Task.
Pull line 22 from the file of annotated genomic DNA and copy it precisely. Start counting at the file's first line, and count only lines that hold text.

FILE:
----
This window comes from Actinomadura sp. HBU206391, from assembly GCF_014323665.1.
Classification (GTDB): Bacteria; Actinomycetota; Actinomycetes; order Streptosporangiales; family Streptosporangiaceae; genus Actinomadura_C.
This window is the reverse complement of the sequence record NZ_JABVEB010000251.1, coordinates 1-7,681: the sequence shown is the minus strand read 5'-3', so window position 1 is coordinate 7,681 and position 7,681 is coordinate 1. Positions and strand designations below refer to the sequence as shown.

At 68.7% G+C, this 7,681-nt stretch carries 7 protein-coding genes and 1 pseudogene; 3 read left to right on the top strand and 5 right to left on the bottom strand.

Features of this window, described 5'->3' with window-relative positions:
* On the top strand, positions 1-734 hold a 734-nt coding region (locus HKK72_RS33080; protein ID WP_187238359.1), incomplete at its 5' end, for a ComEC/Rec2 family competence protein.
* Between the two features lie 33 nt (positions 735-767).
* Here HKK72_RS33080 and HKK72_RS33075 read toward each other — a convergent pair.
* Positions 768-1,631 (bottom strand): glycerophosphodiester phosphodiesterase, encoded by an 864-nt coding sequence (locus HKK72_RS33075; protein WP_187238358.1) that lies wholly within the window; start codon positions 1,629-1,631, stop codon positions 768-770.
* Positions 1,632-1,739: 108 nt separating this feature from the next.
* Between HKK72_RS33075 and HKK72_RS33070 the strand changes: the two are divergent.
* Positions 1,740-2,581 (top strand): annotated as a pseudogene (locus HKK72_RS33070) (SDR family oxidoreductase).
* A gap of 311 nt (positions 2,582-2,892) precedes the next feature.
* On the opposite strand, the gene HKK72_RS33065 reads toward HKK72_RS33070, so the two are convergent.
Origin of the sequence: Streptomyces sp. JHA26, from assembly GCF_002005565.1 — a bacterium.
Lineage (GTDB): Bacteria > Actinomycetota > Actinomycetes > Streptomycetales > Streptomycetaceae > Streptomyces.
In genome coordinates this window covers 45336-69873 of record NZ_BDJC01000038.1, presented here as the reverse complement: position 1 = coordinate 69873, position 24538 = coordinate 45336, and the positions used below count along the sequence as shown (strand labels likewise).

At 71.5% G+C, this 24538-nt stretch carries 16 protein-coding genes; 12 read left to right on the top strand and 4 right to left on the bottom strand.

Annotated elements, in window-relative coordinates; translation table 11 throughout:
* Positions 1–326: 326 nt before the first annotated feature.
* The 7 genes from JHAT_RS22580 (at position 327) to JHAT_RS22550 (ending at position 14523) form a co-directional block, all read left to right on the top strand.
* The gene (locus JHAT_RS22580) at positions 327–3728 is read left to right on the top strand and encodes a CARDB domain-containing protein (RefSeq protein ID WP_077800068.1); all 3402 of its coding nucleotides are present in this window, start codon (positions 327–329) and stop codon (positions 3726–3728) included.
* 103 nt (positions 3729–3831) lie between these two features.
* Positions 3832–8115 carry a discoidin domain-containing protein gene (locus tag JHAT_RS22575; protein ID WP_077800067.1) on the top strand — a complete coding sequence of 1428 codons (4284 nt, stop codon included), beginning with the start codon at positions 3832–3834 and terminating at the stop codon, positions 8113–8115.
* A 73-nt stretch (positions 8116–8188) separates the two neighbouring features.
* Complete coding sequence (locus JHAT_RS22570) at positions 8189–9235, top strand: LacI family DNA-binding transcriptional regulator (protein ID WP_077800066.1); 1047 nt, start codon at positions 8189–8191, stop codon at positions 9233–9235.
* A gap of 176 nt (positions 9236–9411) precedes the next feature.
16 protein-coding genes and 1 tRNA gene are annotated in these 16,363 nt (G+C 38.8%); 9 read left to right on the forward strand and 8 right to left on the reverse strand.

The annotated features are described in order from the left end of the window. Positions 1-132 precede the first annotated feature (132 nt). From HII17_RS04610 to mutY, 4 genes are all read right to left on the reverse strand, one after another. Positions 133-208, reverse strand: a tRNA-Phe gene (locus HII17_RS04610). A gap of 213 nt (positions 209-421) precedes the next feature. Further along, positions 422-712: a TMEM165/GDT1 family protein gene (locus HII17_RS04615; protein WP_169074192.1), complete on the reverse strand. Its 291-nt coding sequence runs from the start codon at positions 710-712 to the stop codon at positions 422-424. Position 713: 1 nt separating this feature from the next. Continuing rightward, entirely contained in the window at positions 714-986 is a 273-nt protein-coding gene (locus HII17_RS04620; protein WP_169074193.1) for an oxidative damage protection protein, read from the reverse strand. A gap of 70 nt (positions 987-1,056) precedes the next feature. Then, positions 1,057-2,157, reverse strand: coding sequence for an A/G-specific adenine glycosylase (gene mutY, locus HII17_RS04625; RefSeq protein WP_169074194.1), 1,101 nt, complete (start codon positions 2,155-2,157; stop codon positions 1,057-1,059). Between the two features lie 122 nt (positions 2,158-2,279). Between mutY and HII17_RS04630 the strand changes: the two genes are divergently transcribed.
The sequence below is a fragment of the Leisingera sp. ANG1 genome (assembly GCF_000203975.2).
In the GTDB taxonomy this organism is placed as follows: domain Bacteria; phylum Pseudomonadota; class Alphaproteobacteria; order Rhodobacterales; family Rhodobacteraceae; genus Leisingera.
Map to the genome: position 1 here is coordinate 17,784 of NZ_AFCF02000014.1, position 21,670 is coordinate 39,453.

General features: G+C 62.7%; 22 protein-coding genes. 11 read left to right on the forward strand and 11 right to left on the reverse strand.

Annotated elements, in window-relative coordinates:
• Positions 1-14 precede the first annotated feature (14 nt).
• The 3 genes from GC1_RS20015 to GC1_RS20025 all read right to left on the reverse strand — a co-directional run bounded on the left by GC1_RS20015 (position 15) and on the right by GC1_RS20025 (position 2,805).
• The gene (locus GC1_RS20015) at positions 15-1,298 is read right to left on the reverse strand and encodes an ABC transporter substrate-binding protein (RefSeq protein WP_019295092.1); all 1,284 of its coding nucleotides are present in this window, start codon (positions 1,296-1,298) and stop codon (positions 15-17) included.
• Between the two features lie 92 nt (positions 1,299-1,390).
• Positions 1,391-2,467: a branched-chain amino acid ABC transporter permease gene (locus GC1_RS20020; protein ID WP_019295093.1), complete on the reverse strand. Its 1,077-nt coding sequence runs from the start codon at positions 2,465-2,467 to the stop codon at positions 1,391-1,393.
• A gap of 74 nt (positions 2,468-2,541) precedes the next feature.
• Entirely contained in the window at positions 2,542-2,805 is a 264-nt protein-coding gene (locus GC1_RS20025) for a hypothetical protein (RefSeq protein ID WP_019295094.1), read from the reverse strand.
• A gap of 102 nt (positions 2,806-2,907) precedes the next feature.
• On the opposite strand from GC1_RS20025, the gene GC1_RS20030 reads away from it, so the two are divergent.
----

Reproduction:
* The gene (locus JHAT_RS22580) at positions 327–3728 is read left to right on the top strand and encodes a CARDB domain-containing protein (RefSeq protein ID WP_077800068.1); all 3402 of its coding nucleotides are present in this window, start codon (positions 327–329) and stop codon (positions 3726–3728) included.